Lawmakers have to redraw district maps

Published 9:59 pm Wednesday, January 26, 2022

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Three federal judges have ruled Alabama must redraw its U.S. Congressional lines within two weeks.

The judges ruled on Monday, the state’s new Congressional districts maps violated the Voting Rights Act of 1965 and lacked representation for black voters. Alabama has seven congressional districts, only one of which is predominantly black.

Every 10 years, district lines have to be redrawn according to data from the U.S. Census. Alabama is required to submit its districts for federal approval.

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“It’s a pretty momentous decision,” political analyst Steve Flowers said. “It’s almost monumental. The black leadership filed a lawsuit in Huntsville for just the congressional lines. The state has a 26 percent black population. So, seven districts divides out to a little more than  14 percent population for each district. That’s what they hung their hat on and they won. The court ruled there had to be two black districts.”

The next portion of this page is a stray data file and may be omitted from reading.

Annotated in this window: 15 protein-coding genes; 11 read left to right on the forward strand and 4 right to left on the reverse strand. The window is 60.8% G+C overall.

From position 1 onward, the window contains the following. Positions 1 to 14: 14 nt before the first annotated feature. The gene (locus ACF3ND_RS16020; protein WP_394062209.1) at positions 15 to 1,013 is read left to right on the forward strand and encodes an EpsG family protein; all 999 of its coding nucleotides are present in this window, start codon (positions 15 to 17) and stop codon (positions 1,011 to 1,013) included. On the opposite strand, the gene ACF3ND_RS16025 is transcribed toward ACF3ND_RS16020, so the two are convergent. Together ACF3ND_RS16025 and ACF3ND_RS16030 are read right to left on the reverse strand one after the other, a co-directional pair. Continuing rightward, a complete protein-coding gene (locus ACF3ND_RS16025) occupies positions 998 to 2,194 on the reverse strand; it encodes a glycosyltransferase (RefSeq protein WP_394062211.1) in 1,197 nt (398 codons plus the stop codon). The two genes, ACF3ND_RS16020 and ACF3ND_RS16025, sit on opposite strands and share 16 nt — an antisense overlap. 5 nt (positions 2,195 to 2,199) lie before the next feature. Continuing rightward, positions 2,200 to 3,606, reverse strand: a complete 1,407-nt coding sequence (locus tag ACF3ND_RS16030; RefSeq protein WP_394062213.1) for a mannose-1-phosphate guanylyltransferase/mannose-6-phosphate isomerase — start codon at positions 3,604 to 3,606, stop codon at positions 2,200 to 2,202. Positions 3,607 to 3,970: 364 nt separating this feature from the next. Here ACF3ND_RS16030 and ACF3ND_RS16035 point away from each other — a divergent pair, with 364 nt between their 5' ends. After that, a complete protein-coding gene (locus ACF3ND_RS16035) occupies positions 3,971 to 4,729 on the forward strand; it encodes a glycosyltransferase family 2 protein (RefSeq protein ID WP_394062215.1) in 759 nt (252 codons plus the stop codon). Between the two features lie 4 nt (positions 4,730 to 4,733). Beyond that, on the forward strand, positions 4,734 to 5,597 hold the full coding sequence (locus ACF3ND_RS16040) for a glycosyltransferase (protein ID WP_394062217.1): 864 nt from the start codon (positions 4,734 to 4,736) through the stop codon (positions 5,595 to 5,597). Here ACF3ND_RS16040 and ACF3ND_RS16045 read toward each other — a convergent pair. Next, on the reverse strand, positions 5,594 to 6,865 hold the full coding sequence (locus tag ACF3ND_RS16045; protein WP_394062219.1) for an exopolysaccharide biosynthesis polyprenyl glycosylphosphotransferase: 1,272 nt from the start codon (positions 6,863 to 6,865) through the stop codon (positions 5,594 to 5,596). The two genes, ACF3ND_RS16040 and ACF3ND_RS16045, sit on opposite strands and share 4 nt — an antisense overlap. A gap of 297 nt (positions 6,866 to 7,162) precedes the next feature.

Flowers said Attorney General Steve Marshall had filed a brief with the U.S. Supreme Court to look at the decision. But, Flowers said the doubted the Supreme Court would rule on it within the 14 days the lower court gave the state to redraw the districts.

The Legislature is currently recessed from its regular session and is in a special session to appropriate about $560 million from American Rescue Plan federal funding. Flowers said lawmakers will most likely address that on Thursday and then gavel back into the regular session on Tuesday and address the district maps.

About 60 percent of the state’s black population is in Rep. Terri Sewell’s District 7. The remaining 40 percent of the population is scattered across Districts 1, 2 and 3. Flowers said the new map would most likely be changed in the areas around Birmingham, Montgomery and the Black Belt to create a second predominantly black congressional district. Those changes could affect the 2nd Congressional District, which is where Pike County lies.